The education sector in Lebanon is facing significant challenges due to the country's economic and political instability. The public school system has been affected by the ongoing crisis, and is overburdened and underfunded. In 2020-2021, around 55,000 students moved from private to public schools, adding further pressure on the already strained public school system as highlighted in a report by the World Bank of 2021. The quality of education in public schools has suffered, and less than 2% of the country's GDP is spent on education, which is significantly lower than the recommended minimum of 4% to 6%. The COVID-19 pandemic has also had an impact on the education sector, with schools being forced to close, and there has been an increase in the number of students dropping out of school due to the economic crisis, and many families have had to transfer their children from private to public schools due to financial constraints. In fact, as of June 2022, 38% of households reported reducing expenses on education as an increasing number of parents were unable to pay school fees due to deteriorating living conditions and personal deposits held by banks.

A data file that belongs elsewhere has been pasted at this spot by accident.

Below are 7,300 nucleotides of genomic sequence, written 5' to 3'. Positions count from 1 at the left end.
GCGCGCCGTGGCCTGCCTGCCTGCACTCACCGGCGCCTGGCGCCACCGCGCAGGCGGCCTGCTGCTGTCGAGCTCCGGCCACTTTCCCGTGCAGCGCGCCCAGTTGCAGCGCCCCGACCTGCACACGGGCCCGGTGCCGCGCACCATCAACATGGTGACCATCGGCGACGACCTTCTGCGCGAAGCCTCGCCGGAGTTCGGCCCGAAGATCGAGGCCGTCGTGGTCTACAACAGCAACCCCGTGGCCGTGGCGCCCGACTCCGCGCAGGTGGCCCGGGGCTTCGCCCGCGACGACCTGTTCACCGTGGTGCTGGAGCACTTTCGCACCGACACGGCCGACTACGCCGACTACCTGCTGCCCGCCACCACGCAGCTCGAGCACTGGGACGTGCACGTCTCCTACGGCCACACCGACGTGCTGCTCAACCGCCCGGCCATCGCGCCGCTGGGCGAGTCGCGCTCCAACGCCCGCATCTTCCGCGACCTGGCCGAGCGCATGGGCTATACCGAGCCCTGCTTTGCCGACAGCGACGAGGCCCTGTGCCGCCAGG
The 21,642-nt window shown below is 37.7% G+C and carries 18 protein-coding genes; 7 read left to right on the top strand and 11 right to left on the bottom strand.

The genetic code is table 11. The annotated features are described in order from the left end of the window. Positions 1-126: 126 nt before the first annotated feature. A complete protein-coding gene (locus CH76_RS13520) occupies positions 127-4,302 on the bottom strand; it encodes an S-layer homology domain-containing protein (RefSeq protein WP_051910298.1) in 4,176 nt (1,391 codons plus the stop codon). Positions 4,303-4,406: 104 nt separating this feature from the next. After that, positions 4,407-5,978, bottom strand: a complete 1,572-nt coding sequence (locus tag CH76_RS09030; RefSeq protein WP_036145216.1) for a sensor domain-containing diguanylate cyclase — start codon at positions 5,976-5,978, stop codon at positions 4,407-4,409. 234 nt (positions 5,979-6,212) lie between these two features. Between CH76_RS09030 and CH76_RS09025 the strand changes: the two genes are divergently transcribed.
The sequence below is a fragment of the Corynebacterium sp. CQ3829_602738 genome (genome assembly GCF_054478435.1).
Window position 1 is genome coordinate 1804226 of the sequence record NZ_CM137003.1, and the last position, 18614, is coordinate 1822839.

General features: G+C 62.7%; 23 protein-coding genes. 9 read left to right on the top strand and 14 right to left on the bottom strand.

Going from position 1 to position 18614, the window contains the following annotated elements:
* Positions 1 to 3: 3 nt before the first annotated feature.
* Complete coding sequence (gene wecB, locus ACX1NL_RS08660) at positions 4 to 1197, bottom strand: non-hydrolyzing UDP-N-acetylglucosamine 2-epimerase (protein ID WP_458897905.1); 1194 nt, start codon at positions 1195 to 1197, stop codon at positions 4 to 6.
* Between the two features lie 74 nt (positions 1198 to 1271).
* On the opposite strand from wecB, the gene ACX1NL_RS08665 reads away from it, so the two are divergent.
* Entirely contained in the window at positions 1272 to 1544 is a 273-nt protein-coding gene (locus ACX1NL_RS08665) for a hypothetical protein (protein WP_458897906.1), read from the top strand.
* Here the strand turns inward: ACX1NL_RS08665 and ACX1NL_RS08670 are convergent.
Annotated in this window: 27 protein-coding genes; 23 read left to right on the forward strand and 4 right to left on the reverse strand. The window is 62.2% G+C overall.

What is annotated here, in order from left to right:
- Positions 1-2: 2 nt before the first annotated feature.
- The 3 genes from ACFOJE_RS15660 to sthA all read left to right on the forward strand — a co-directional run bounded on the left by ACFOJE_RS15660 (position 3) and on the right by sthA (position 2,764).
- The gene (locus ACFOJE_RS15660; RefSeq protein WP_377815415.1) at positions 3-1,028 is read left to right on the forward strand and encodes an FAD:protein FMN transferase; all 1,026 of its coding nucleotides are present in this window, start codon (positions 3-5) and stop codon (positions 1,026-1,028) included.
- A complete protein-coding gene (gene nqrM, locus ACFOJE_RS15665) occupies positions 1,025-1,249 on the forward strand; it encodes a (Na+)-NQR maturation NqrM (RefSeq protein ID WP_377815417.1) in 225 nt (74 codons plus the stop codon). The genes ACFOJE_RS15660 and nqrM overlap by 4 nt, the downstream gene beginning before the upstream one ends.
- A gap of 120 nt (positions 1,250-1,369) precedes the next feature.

One of the consequences of the economic crisis in Lebanon has been the rise in the cost of tuition that must be paid in US $ at private universities which forced many students either to drop out universities in search of work to help their parents financially, or to transfer to the Lebanese University that suffers from major budgetary, academic and logistical problems.